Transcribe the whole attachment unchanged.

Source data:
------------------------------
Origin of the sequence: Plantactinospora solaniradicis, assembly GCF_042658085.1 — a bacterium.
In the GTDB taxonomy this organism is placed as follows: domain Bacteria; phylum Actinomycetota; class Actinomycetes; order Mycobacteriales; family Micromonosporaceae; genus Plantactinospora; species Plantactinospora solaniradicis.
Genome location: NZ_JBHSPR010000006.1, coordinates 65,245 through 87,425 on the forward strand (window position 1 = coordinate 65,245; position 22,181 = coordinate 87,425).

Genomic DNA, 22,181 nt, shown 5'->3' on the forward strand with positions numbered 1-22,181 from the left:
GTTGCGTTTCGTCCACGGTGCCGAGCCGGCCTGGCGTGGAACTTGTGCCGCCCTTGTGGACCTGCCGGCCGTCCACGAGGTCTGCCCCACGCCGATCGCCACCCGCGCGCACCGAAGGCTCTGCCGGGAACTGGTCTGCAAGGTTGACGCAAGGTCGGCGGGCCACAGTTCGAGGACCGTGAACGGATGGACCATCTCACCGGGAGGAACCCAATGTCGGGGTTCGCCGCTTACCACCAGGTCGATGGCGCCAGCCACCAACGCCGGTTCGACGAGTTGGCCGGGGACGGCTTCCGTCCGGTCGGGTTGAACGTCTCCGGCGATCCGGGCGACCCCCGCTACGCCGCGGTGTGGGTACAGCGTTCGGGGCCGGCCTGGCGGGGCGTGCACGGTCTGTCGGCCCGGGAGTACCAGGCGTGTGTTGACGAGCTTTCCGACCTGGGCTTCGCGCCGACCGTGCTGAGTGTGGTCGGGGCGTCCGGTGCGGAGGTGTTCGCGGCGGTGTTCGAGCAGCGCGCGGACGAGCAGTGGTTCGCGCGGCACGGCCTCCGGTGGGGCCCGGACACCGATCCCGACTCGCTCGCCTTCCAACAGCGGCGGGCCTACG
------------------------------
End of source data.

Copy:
Origin of the sequence: Plantactinospora solaniradicis, assembly GCF_042658085.1 — a bacterium.
In the GTDB taxonomy this organism is placed as follows: domain Bacteria; phylum Actinomycetota; class Actinomycetes; order Mycobacteriales; family Micromonosporaceae; genus Plantactinospora; species Plantactinospora solaniradicis.
Genome location: NZ_JBHSPR010000006.1, coordinates 65,245 through 87,425 on the forward strand (window position 1 = coordinate 65,245; position 22,181 = coordinate 87,425).

Genomic DNA, 22,181 nt, shown 5'->3' on the forward strand with positions numbered 1-22,181 from the left:
GTTGCGTTTCGTCCACGGTGCCGAGCCGGCCTGGCGTGGAACTTGTGCCGCCCTTGTGGACCTGCCGGCCGTCCACGAGGTCTGCCCCACGCCGATCGCCACCCGCGCGCACCGAAGGCTCTGCCGGGAACTGGTCTGCAAGGTTGACGCAAGGTCGGCGGGCCACAGTTCGAGGACCGTGAACGGATGGACCATCTCACCGGGAGGAACCCAATGTCGGGGTTCGCCGCTTACCACCAGGTCGATGGCGCCAGCCACCAACGCCGGTTCGACGAGTTGGCCGGGGACGGCTTCCGTCCGGTCGGGTTGAACGTCTCCGGCGATCCGGGCGACCCCCGCTACGCCGCGGTGTGGGTACAGCGTTCGGGGCCGGCCTGGCGGGGCGTGCACGGTCTGTCGGCCCGGGAGTACCAGGCGTGTGTTGACGAGCTTTCCGACCTGGGCTTCGCGCCGACCGTGCTGAGTGTGGTCGGGGCGTCCGGTGCGGAGGTGTTCGCGGCGGTGTTCGAGCAGCGCGCGGACGAGCAGTGGTTCGCGCGGCACGGCCTCCGGTGGGGCCCGGACACCGATCCCGACTCGCTCGCCTTCCAACAGCGGCGGGCCTACG